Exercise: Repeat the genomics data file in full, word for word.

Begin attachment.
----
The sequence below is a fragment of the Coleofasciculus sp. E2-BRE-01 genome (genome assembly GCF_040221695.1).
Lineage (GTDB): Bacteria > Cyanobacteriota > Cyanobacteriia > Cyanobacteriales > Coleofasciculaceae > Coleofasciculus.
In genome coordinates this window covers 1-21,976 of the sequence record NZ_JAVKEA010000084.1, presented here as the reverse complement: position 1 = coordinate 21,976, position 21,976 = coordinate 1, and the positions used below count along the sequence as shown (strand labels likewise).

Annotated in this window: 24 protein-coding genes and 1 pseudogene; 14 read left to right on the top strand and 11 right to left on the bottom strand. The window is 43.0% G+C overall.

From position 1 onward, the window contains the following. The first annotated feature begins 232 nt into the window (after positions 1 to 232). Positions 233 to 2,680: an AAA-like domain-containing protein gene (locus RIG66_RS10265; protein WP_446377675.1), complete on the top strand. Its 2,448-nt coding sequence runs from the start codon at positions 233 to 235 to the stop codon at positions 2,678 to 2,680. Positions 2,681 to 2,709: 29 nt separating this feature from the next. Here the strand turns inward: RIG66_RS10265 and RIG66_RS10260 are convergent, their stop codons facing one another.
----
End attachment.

The sequence below is a fragment of the Coleofasciculus sp. E2-BRE-01 genome (genome assembly GCF_040221695.1).
Lineage (GTDB): Bacteria > Cyanobacteriota > Cyanobacteriia > Cyanobacteriales > Coleofasciculaceae > Coleofasciculus.
In genome coordinates this window covers 1-21,976 of the sequence record NZ_JAVKEA010000084.1, presented here as the reverse complement: position 1 = coordinate 21,976, position 21,976 = coordinate 1, and the positions used below count along the sequence as shown (strand labels likewise).

Annotated in this window: 24 protein-coding genes and 1 pseudogene; 14 read left to right on the top strand and 11 right to left on the bottom strand. The window is 43.0% G+C overall.

From position 1 onward, the window contains the following. The first annotated feature begins 232 nt into the window (after positions 1 to 232). Positions 233 to 2,680: an AAA-like domain-containing protein gene (locus RIG66_RS10265; protein WP_446377675.1), complete on the top strand. Its 2,448-nt coding sequence runs from the start codon at positions 233 to 235 to the stop codon at positions 2,678 to 2,680. Positions 2,681 to 2,709: 29 nt separating this feature from the next. Here the strand turns inward: RIG66_RS10265 and RIG66_RS10260 are convergent, their stop codons facing one another.